About fifty species of epiphytic, evergreen plants belong to the aechmea genus, widespread in the rainforests of South America, where they develop on the trunk of the trees, at the bifurcation of the branches. A. fasciata has long, fleshy, pointed leaves, arranged in large basal rosettes, dark green in color, the banded name derives from the broad horizontal stripes that conspicuously decorate the leaves, consisting of blue-gray bloom. Every 2-3 years at the center of the rosette of leaves develops a particular inflorescence, consisting of numerous semi-woody bracts, pink in color, between which bloom small lilac or white flowers. The inflorescence of Acmea remains decorative for months, then it dries up; often after flowering the plant perishes, while it develops some basal shoots, which can be removed to give rise to new plants, or left in the same container, so as to originate a large group of plants, which will simultaneously produce new inflorescences. Very appreciated as houseplants, the Aechmea in addition to being very decorative it is also easy to grow.
The Acmea is grown in an apartment, in a fairly bright place, but not in direct contact with sunlight; it develops without problems even in shady or partially shady places. Fears the cold, and does not tolerate temperatures below 15 ° C.
Acmea plants are grown in a soft and rich soil, mixed with bark or other incoherent material, to simulate the substrate they have available in nature. In general it is not necessary to repot them often, even if sometimes they are placed in large containers, due to the weight that well-developed plants can reach.Multiplication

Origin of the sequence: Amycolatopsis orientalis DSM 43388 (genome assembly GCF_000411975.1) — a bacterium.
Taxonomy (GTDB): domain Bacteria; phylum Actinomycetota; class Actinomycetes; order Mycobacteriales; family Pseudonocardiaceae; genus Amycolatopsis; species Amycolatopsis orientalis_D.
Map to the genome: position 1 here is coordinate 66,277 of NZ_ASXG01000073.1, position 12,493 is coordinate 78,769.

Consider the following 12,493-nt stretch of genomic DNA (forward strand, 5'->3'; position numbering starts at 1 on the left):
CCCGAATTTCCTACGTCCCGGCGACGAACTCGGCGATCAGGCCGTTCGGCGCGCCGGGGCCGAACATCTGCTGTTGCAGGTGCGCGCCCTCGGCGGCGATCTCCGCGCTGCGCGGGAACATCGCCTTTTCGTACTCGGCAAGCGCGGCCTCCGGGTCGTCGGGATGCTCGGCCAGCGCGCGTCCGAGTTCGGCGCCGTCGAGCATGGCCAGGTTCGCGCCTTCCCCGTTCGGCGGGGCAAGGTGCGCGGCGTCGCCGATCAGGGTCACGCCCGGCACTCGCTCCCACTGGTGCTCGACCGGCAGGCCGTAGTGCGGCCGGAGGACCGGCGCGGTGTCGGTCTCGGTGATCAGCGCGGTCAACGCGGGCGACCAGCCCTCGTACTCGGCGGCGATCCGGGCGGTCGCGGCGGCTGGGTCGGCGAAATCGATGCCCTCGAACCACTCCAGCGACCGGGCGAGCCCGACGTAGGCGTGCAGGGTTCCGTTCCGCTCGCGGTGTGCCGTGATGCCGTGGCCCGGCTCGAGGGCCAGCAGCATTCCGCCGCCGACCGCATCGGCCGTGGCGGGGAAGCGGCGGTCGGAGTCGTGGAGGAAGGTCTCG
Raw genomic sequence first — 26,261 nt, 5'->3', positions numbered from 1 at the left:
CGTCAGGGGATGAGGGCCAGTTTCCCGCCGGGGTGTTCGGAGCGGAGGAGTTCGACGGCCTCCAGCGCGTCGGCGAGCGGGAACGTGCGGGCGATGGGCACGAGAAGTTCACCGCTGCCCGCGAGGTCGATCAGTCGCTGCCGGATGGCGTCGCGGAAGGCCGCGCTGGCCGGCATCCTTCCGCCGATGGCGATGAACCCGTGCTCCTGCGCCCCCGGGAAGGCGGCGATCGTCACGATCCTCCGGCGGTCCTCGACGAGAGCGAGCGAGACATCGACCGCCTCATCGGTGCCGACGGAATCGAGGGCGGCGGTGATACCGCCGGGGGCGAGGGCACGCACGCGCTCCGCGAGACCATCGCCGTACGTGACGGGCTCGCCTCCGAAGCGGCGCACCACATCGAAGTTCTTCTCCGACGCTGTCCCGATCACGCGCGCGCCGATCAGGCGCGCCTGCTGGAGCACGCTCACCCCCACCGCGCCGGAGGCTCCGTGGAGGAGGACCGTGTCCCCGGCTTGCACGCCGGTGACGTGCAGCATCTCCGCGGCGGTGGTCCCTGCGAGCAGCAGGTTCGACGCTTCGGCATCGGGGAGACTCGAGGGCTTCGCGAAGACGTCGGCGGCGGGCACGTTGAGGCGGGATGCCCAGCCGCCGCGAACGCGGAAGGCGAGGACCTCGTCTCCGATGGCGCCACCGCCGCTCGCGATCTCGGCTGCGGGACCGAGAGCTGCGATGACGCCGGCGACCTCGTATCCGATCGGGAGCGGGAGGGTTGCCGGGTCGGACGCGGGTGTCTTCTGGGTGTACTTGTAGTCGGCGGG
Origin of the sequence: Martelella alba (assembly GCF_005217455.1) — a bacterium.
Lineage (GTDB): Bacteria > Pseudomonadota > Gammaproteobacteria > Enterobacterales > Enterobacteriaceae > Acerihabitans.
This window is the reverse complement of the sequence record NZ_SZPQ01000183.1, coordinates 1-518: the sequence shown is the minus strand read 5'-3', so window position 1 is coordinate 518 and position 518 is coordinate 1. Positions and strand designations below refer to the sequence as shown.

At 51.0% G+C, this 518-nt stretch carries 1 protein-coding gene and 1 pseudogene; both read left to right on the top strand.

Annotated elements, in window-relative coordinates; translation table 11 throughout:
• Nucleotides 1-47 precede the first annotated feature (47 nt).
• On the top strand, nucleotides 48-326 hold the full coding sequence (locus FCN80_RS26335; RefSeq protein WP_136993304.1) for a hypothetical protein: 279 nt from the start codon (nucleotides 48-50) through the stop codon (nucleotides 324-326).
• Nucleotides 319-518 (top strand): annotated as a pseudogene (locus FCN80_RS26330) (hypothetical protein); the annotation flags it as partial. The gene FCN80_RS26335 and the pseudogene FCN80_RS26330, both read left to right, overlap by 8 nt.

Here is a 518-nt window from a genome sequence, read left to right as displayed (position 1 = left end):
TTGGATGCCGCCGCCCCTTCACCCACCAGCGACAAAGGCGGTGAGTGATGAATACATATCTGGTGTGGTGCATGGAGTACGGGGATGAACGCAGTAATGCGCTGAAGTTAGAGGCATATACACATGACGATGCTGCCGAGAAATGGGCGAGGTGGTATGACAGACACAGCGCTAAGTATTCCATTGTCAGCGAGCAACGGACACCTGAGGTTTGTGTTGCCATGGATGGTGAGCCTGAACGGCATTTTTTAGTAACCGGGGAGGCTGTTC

After flowering it is possible to remove the basal shoots, which must be rooted in a mixture of peat and sand in equal parts, to be placed in a container to be placed in a protected place, with a constant temperature.
Pests and diseases
Excessive watering can cause the development of root rot. It is good to check that the chosen soil is adequate and allows good water drainage; if the problem is noticed, it is necessary to intervene by reducing the waterings and, in the case, decanting the plant into a more draining substrate.
Native to Brazil, thirty - thirty centimeters tall, it has spiny leaves, small that form an open rosette, the inflorescence is an oval panicle with numerous blue pedunculated flowers that appear in August - September and are followed by vermilion berries.
It is native to South America, it is fifty to sixty centimeters high. The leaves are white green, and the reddish inflorescences.
Acmea - Aechmea: Aechmea fasciata sheet
It is an epiphytic plant that grows attached to the bark of other plants, obtaining water and nutrients through the leaves.
It has few roots but the ones it produces are very robust
The leaves streaked with white with a green-gray color form a rosette and have black spines along the edge. At the center of the rosette is a stem bearing pink bracts and blue-pink flowers. When the petals fall, the bracts remain that look like flowers but are not.
it flowers once in its life around June July.
it grows in shade in the house, near a window, but behind the curtains to avoid direct solar radiation.
between 18 and 25 degrees during the day and between 15-20 at night. Does not like drafts.
scarce in winter, in spring a little non-calcareous water is poured into the rosette in the center of the leaves.
of liquid fertilizer in the water of the watering every two weeks approximately in the vegetative period.
after flowering the plant dies and produces some lateral jets that can be rooted by surrounding their base with moss or peat. The side jets are detached with a sharp knife and left to dry for one or two days, then planted and supported until the roots have developed, which can be ascertained by giving them some very light strokes.
Pests and diseases:
the red spider mite manifests itself with brown spots on the younger leaves.